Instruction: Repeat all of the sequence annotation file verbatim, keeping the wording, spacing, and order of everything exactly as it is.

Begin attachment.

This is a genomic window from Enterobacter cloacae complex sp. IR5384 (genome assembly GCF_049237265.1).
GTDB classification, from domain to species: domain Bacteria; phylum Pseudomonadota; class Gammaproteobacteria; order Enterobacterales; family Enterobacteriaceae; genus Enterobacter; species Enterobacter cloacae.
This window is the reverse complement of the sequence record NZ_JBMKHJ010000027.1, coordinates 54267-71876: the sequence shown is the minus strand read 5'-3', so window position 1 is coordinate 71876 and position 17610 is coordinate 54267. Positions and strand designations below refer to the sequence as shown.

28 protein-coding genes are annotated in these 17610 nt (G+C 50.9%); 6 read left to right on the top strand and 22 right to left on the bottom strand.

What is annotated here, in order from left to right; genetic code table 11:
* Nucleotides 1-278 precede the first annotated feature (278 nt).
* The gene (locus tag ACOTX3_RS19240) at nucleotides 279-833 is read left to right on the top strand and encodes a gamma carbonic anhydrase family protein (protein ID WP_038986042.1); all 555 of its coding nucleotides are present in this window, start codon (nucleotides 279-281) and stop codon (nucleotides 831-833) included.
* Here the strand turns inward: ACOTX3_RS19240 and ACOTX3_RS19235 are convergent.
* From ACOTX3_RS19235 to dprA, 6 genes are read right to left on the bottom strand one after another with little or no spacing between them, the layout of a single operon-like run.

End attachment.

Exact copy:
This is a genomic window from Enterobacter cloacae complex sp. IR5384 (genome assembly GCF_049237265.1).
GTDB classification, from domain to species: domain Bacteria; phylum Pseudomonadota; class Gammaproteobacteria; order Enterobacterales; family Enterobacteriaceae; genus Enterobacter; species Enterobacter cloacae.
This window is the reverse complement of the sequence record NZ_JBMKHJ010000027.1, coordinates 54267-71876: the sequence shown is the minus strand read 5'-3', so window position 1 is coordinate 71876 and position 17610 is coordinate 54267. Positions and strand designations below refer to the sequence as shown.

28 protein-coding genes are annotated in these 17610 nt (G+C 50.9%); 6 read left to right on the top strand and 22 right to left on the bottom strand.

What is annotated here, in order from left to right; genetic code table 11:
* Nucleotides 1-278 precede the first annotated feature (278 nt).
* The gene (locus tag ACOTX3_RS19240) at nucleotides 279-833 is read left to right on the top strand and encodes a gamma carbonic anhydrase family protein (protein ID WP_038986042.1); all 555 of its coding nucleotides are present in this window, start codon (nucleotides 279-281) and stop codon (nucleotides 831-833) included.
* Here the strand turns inward: ACOTX3_RS19240 and ACOTX3_RS19235 are convergent.
* From ACOTX3_RS19235 to dprA, 6 genes are read right to left on the bottom strand one after another with little or no spacing between them, the layout of a single operon-like run.